Memoir Writers – Current Work in Progress

Current work of members of the Memoir Writers Group at the Bloomfield Township Public Library  Spring 2015


Phyllis Schwartz

Aspen in the summer engages all the senses. The air seems to be sparkling with freshness, so cool and clean. The wild flowers along the meadows and mountain trails are bursting with the colors of the rainbow and the town still has the hint of a mountain village, satisfying me, a mountain hiker who has dreams of adventure.

It’s an early morning in June and I’m filled with energy. I don’t know that what lies ahead will require much more tenacity, willpower and determination than energy.

Our destination is a high pass called Buckskin. The trail begins gently winding through Masroon Bells Meadow, one of the most awesome trailheads on the planet. As I cross shallow streams and look up, I see myself surrounded by mountains crowned with caps of snow and am filled to the brim with all the beauty I can absorb.

I am silently thanking Mother Nature for this wondrous gift of beauty.

An hour or two goes by and the trail starts to rise. I begin to lose the spring in my step. I am now trudging along as it is becomes steep. We stop and sit along the trail to eat the lunches we’ve packed. I‘m eating my sandwich of choice, which is peanut butter, and then of course chocolate. My pockets are filled with GORP (good old raisins and peanuts) to munch along the way. We start off again, hiking in single file, moving at our own pace. Sheldon comes running back from the lead to tell us that a bear has crossed the trail in front of him. We are startled, and begin to ring our Bear Bells as we continue. We are approaching the tree line, the forest has thinned and the trail is no longer softly covered with pine needles.

I am talking to Mother Nature again, not silently anymore and no longer with gratitude!

The trail has become rocky and difficult to follow. I mentally pat myself on the back for bringing my heavy hiking boots. We are on switchbacks; it is punishing. I’m no longer able to stand upright. I’m bending low and using my hands to grasp onto boulders.  Being the last of our small group of four, I can’t see my hiking partners. I gather my courage and glance upwards hoping not to lose my balance. I’m really frightened to fall, it’s now dangerous. No one is in sight.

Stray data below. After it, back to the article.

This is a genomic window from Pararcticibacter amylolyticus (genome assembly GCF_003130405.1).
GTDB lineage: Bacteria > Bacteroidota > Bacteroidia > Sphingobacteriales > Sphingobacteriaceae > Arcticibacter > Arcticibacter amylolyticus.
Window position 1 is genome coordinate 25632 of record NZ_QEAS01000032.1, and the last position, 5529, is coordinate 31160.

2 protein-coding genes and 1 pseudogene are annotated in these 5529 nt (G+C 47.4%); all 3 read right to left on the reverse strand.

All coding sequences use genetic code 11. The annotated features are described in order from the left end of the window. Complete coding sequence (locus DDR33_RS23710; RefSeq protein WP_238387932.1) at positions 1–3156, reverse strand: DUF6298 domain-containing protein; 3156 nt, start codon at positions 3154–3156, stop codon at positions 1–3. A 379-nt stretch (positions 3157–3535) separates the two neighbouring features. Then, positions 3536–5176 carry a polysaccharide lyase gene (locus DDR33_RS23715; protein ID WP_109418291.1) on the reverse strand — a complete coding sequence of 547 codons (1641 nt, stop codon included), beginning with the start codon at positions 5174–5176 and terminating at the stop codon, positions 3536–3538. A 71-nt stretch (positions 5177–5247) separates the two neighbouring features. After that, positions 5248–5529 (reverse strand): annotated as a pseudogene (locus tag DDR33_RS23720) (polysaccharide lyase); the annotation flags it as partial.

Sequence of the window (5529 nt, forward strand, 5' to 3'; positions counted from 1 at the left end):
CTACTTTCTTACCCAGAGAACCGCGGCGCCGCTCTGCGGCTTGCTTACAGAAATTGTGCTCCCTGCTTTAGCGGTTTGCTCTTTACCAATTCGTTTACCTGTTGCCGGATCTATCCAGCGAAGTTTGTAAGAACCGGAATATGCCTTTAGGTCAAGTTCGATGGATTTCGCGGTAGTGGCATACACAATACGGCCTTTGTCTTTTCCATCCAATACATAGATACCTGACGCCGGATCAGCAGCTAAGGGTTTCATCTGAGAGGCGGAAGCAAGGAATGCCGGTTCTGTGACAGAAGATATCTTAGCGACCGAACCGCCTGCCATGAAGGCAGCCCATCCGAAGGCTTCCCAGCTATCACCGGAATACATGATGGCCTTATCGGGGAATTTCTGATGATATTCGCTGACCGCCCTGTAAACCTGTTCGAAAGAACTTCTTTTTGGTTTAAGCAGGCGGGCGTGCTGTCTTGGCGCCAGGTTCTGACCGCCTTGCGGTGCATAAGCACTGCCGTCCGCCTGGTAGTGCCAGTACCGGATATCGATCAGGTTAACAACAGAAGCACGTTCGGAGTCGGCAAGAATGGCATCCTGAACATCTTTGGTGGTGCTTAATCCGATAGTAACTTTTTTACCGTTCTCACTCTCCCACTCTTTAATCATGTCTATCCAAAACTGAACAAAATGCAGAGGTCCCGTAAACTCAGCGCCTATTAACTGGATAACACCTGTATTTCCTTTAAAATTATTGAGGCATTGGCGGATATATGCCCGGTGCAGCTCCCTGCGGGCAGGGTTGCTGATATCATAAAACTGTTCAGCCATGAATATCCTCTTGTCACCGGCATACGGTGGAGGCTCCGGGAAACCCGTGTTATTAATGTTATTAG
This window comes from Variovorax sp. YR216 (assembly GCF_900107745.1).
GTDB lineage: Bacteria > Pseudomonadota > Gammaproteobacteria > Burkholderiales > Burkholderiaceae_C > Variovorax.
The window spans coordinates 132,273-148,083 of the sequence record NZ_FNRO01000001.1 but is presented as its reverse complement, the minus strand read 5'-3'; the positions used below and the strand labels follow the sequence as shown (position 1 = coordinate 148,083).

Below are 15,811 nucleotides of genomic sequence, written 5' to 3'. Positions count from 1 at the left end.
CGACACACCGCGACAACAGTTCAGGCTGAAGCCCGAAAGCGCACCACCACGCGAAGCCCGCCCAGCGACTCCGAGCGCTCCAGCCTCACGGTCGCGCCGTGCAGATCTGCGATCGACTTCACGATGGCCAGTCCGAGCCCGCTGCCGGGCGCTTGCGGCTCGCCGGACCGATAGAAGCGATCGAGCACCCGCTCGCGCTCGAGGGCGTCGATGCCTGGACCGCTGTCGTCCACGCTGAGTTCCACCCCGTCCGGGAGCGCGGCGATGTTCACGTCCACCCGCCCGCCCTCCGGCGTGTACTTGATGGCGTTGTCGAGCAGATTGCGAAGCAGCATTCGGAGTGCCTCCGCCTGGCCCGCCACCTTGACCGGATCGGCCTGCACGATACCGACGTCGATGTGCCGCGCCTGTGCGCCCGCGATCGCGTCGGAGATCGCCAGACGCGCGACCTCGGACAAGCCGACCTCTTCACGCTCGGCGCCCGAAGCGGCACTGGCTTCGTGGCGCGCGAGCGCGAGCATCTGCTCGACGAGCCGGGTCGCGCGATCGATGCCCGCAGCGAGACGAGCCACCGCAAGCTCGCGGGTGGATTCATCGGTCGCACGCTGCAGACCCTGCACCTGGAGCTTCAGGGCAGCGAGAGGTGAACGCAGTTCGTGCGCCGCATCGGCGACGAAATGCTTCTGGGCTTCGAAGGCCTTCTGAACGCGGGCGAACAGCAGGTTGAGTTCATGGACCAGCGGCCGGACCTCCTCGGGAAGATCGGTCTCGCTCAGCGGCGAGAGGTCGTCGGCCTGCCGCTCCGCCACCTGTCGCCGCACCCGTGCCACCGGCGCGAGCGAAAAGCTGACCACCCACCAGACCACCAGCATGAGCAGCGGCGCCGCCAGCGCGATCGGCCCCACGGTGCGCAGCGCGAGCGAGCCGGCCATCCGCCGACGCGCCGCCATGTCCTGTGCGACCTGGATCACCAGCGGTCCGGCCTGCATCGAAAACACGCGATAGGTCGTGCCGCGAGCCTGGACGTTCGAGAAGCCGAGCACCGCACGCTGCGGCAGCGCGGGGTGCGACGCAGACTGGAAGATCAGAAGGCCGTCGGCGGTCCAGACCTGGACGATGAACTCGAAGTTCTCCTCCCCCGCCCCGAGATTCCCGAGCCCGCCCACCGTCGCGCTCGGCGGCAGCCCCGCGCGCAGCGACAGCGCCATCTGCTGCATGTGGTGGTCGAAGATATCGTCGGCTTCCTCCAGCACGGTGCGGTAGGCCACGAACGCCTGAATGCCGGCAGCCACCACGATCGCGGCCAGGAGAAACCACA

So once again I call on Mother Nature. “Please allow me to reach the summit! I promise will once again be grateful! “

The sun is blindingly bright as I look skyward but there are ominous clouds in the distance foretelling the usual afternoon thunderstorm. At last there is a dip in the path and I’m able to stand upright and not lose my balance. I’m almost there. I see the others. The summit is a beautiful plateau, overlooking the valley and lakes beyond. As I approach I can’t believe the scene! There they are, talking and laughing as if they are at a cocktail party and I feel as if I have just endured some sort of Outward Bound survival test. They finally notice me and quickly gather around, showering me with smiles, hugs, and congratulations. They all share their struggle to reach this glorious place.

We are at 13,000 feet and I admit that the climb was worth the unbelievable effort. Below the ridge the spectacular sight of snow capped Maroon Bells, the crystal lakes and surrounding meadows are all we could ever wish for. I inhale a lifetime worth of beauty.

Thank you Mother Nature.


Dandelion, Dandelion


Dandelion, Dandelion, you are strong and stubborn,

standing on my lawn and smiling at me as if you were in control.

I want to kill you and dump you in a trash can,

but you refuse to go.


You die today but live tomorrow.


Prevailing in wind and rain.


You nod at me like a king after the sun has crowned you in gold.

You order me to surrender and I do.

I lose the battle in despair

but soon you cheer me up.


Starting your day with fresh thoughts and new dreams,

you continue upward.

I try and

become strong and stubborn like you.


 Theresa Shen 4/22/2015